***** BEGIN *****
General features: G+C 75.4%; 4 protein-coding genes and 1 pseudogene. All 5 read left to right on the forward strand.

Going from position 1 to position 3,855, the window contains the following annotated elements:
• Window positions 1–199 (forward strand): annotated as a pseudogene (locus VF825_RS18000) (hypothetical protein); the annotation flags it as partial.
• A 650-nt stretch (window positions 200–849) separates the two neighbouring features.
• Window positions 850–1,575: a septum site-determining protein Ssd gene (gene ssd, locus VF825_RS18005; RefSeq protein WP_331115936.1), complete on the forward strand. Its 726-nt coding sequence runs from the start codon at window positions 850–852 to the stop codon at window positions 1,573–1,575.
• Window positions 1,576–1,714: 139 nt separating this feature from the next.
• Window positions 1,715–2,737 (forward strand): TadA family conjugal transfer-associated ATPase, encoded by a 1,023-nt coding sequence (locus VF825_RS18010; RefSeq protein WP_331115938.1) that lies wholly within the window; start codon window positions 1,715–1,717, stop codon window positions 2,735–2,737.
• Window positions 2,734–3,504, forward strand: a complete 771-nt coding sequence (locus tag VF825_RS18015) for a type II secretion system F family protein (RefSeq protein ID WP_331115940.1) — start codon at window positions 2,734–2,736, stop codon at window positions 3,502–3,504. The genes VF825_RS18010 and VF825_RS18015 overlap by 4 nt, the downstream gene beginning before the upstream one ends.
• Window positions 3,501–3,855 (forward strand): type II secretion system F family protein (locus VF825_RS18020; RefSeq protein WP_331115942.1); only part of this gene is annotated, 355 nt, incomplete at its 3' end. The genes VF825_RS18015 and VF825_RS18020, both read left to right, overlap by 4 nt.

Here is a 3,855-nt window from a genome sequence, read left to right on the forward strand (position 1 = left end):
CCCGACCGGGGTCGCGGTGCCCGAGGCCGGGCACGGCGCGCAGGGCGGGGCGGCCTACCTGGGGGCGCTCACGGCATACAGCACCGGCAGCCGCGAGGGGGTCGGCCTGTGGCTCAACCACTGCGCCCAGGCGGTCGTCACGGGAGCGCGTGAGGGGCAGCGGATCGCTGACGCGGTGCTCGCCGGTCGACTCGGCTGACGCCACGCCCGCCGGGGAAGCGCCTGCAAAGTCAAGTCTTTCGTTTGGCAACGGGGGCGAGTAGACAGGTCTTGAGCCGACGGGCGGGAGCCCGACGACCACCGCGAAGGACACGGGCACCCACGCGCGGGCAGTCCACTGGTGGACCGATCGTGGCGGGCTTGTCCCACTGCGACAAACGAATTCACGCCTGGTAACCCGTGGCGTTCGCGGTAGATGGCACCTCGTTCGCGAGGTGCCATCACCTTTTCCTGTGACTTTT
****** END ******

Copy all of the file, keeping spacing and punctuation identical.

General features: G+C 75.4%; 4 protein-coding genes and 1 pseudogene. All 5 read left to right on the forward strand.

Going from position 1 to position 3,855, the window contains the following annotated elements:
• Window positions 1–199 (forward strand): annotated as a pseudogene (locus VF825_RS18000) (hypothetical protein); the annotation flags it as partial.
• A 650-nt stretch (window positions 200–849) separates the two neighbouring features.
• Window positions 850–1,575: a septum site-determining protein Ssd gene (gene ssd, locus VF825_RS18005; RefSeq protein WP_331115936.1), complete on the forward strand. Its 726-nt coding sequence runs from the start codon at window positions 850–852 to the stop codon at window positions 1,573–1,575.
• Window positions 1,576–1,714: 139 nt separating this feature from the next.
• Window positions 1,715–2,737 (forward strand): TadA family conjugal transfer-associated ATPase, encoded by a 1,023-nt coding sequence (locus VF825_RS18010; RefSeq protein WP_331115938.1) that lies wholly within the window; start codon window positions 1,715–1,717, stop codon window positions 2,735–2,737.
• Window positions 2,734–3,504, forward strand: a complete 771-nt coding sequence (locus tag VF825_RS18015) for a type II secretion system F family protein (RefSeq protein ID WP_331115940.1) — start codon at window positions 2,734–2,736, stop codon at window positions 3,502–3,504. The genes VF825_RS18010 and VF825_RS18015 overlap by 4 nt, the downstream gene beginning before the upstream one ends.
• Window positions 3,501–3,855 (forward strand): type II secretion system F family protein (locus VF825_RS18020; RefSeq protein WP_331115942.1); only part of this gene is annotated, 355 nt, incomplete at its 3' end. The genes VF825_RS18015 and VF825_RS18020, both read left to right, overlap by 4 nt.

Here is a 3,855-nt window from a genome sequence, read left to right on the forward strand (position 1 = left end):
CCCGACCGGGGTCGCGGTGCCCGAGGCCGGGCACGGCGCGCAGGGCGGGGCGGCCTACCTGGGGGCGCTCACGGCATACAGCACCGGCAGCCGCGAGGGGGTCGGCCTGTGGCTCAACCACTGCGCCCAGGCGGTCGTCACGGGAGCGCGTGAGGGGCAGCGGATCGCTGACGCGGTGCTCGCCGGTCGACTCGGCTGACGCCACGCCCGCCGGGGAAGCGCCTGCAAAGTCAAGTCTTTCGTTTGGCAACGGGGGCGAGTAGACAGGTCTTGAGCCGACGGGCGGGAGCCCGACGACCACCGCGAAGGACACGGGCACCCACGCGCGGGCAGTCCACTGGTGGACCGATCGTGGCGGGCTTGTCCCACTGCGACAAACGAATTCACGCCTGGTAACCCGTGGCGTTCGCGGTAGATGGCACCTCGTTCGCGAGGTGCCATCACCTTTTCCTGTGACTTTT